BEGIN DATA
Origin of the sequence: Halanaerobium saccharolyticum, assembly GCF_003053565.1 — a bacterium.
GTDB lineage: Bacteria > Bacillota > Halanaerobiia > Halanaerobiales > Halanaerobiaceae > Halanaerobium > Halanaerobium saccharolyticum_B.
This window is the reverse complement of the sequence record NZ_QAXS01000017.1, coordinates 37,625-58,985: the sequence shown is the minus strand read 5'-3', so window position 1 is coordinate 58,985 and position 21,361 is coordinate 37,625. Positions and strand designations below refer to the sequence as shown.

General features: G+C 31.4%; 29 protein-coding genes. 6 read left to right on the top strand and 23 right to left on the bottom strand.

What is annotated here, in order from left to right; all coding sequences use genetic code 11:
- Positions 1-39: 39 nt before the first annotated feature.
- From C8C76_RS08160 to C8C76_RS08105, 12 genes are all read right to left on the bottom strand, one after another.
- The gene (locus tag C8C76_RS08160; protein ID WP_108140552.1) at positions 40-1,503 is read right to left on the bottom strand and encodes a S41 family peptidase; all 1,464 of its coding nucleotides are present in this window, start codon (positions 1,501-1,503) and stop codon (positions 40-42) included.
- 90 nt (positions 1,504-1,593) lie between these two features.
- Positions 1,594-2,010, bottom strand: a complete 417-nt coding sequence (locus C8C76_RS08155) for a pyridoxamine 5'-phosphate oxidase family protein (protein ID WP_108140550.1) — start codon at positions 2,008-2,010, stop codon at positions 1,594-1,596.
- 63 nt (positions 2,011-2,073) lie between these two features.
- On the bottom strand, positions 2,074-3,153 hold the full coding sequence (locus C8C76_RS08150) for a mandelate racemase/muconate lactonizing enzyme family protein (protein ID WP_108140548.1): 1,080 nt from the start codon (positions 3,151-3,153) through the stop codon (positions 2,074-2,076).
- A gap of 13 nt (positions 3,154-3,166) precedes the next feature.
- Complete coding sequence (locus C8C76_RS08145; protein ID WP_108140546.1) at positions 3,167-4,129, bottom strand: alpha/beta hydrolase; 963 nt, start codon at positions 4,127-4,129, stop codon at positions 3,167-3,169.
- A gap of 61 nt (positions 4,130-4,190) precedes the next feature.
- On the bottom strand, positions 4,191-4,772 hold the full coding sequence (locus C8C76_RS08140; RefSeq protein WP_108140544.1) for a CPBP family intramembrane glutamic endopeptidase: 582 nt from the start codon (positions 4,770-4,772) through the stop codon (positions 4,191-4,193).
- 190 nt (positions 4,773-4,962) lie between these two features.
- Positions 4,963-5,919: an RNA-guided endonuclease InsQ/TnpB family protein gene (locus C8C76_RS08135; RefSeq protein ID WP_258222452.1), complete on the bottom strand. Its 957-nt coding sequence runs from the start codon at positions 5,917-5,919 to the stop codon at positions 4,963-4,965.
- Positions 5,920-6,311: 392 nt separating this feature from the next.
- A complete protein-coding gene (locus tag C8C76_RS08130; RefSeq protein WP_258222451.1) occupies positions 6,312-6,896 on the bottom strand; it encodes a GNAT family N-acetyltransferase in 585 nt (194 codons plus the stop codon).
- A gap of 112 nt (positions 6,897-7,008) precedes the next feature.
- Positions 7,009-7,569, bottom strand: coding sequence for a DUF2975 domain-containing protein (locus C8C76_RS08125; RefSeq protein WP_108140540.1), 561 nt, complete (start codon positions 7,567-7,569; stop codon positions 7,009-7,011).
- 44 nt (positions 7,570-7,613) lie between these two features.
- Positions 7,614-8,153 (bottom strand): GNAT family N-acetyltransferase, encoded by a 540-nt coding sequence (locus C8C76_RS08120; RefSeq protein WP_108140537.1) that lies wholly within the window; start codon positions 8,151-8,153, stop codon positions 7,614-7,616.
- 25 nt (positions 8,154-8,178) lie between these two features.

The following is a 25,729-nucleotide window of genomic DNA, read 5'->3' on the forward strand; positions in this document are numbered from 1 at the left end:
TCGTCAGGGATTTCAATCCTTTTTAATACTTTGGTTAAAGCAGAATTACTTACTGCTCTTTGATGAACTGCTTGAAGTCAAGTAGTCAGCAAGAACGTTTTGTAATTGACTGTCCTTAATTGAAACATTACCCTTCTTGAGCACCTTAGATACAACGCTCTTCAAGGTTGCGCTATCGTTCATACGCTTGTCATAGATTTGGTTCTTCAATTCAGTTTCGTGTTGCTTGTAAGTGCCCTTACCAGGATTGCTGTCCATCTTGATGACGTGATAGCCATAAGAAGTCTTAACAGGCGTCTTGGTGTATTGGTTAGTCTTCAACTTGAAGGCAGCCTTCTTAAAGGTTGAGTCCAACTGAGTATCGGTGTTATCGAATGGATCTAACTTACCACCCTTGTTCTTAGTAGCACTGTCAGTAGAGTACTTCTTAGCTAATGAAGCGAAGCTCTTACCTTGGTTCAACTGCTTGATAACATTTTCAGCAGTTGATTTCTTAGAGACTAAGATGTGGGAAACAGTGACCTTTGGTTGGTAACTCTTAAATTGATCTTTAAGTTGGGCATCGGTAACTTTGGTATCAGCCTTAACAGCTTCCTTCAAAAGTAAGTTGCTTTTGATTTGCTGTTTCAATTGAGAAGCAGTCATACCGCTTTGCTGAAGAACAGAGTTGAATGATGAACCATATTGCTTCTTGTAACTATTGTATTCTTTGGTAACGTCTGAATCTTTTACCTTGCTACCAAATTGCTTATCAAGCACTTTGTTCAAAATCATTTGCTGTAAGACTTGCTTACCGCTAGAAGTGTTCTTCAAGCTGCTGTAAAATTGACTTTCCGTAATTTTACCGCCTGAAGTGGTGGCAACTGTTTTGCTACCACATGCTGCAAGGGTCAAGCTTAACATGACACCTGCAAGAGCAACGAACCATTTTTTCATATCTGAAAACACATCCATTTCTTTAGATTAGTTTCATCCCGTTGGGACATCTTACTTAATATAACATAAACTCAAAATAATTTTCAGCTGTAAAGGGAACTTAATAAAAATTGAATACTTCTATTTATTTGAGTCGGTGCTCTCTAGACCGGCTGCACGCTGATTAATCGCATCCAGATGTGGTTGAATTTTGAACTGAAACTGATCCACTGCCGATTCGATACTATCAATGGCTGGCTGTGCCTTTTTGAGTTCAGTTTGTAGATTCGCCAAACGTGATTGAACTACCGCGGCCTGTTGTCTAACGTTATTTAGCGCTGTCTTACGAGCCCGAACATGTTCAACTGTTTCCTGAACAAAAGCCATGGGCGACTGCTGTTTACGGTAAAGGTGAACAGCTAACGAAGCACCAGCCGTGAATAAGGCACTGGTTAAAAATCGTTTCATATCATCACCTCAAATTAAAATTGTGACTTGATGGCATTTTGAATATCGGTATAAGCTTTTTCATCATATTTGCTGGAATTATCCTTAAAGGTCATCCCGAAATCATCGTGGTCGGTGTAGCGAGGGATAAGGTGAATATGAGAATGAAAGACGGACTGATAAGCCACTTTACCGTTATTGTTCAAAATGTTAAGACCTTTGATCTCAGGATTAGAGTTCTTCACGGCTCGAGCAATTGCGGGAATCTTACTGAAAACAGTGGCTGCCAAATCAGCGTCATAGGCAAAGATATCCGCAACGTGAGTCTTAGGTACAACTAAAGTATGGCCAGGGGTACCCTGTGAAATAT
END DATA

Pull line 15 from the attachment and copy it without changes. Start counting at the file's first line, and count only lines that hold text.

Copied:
- A gap of 61 nt (positions 4,130-4,190) precedes the next feature.